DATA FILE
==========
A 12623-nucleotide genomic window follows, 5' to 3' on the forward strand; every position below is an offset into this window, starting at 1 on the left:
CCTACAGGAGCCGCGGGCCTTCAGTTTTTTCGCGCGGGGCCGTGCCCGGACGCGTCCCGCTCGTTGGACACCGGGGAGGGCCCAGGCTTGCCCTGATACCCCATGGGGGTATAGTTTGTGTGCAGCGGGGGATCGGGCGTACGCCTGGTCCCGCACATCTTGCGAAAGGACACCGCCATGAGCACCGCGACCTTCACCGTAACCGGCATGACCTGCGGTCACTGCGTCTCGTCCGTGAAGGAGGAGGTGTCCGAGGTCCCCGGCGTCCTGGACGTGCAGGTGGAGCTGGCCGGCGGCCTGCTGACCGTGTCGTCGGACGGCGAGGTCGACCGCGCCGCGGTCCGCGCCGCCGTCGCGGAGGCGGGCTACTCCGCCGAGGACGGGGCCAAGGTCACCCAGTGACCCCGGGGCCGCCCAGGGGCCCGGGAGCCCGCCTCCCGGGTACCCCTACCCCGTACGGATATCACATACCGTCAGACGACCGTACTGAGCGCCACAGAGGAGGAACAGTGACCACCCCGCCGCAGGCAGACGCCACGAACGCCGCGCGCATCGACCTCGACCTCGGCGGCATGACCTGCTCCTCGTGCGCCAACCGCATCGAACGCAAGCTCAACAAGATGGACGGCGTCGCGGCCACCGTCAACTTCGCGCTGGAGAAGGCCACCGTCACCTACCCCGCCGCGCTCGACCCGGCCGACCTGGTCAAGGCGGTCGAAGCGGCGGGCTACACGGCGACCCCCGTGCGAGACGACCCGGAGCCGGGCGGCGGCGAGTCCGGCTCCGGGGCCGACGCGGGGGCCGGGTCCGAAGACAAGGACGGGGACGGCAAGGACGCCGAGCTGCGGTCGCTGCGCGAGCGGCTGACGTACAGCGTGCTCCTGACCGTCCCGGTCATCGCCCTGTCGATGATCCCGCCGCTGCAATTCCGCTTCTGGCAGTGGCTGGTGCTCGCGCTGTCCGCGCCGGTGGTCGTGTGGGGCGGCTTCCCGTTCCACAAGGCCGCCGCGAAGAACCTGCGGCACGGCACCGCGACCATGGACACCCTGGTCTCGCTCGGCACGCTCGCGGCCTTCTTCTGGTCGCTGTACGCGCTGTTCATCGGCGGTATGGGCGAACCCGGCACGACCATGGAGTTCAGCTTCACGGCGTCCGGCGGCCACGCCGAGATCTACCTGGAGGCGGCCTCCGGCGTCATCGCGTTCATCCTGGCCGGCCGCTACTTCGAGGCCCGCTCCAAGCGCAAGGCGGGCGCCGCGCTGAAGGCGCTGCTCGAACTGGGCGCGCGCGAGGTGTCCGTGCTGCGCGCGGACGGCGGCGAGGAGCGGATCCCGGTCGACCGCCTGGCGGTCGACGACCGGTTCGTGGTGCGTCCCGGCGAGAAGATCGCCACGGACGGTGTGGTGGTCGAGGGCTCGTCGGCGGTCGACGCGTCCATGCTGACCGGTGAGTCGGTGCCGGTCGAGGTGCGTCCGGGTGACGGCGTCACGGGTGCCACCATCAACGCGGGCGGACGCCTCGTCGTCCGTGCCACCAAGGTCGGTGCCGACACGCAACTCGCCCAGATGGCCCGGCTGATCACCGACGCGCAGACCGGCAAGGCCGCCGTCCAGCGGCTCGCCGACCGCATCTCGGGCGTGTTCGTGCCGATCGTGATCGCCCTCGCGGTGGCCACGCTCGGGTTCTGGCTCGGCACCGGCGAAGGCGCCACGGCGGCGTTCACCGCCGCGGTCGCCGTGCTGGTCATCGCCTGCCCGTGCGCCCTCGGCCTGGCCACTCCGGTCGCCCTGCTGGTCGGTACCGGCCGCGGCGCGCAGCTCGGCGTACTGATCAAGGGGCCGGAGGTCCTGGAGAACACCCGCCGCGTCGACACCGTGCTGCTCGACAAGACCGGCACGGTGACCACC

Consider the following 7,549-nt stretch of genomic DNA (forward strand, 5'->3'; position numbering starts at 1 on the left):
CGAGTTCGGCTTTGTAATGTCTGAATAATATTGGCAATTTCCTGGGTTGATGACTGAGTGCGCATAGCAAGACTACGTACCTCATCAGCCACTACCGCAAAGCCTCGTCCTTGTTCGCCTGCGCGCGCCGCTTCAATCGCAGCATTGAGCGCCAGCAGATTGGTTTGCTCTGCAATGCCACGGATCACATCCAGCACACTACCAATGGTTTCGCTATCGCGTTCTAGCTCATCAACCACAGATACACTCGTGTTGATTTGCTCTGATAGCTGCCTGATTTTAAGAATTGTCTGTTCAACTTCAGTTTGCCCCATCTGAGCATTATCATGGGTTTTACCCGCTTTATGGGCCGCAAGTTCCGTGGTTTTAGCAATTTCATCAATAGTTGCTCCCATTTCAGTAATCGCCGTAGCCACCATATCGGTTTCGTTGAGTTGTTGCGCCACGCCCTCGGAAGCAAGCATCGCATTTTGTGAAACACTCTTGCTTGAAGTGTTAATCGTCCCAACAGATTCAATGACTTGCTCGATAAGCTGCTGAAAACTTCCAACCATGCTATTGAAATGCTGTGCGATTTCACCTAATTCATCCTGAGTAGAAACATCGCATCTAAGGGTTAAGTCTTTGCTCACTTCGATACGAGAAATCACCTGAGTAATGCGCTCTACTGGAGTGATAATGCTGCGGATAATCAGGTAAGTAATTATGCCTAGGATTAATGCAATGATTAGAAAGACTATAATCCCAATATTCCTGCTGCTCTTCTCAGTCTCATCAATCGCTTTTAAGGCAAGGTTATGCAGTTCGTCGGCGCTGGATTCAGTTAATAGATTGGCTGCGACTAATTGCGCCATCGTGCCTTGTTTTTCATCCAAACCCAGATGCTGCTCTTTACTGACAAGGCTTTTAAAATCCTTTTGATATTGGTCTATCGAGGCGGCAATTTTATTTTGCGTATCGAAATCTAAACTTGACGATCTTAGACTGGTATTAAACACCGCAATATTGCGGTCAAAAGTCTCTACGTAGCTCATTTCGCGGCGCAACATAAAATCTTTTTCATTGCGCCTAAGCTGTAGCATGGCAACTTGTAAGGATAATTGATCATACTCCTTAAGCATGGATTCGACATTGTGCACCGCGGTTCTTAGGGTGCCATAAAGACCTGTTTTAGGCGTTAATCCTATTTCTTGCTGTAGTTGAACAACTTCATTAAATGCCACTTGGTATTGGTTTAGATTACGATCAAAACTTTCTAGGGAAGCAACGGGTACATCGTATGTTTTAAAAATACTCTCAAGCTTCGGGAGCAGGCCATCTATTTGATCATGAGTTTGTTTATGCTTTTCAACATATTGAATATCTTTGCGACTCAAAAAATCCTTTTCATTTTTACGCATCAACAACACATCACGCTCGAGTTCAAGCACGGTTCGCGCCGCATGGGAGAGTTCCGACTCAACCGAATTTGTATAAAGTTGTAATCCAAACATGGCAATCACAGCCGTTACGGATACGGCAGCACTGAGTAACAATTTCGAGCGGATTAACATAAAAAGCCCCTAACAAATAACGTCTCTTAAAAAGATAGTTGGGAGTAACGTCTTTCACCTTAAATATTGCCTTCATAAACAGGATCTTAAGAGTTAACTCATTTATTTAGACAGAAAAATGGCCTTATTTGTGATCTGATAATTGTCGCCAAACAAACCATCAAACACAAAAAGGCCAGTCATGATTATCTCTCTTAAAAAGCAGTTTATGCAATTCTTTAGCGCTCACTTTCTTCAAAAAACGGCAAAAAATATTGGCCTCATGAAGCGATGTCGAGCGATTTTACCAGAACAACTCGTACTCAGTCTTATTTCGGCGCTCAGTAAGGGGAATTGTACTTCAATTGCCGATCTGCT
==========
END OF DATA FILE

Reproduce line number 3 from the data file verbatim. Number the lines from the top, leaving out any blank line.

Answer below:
Consider the following 7,549-nt stretch of genomic DNA (forward strand, 5'->3'; position numbering starts at 1 on the left):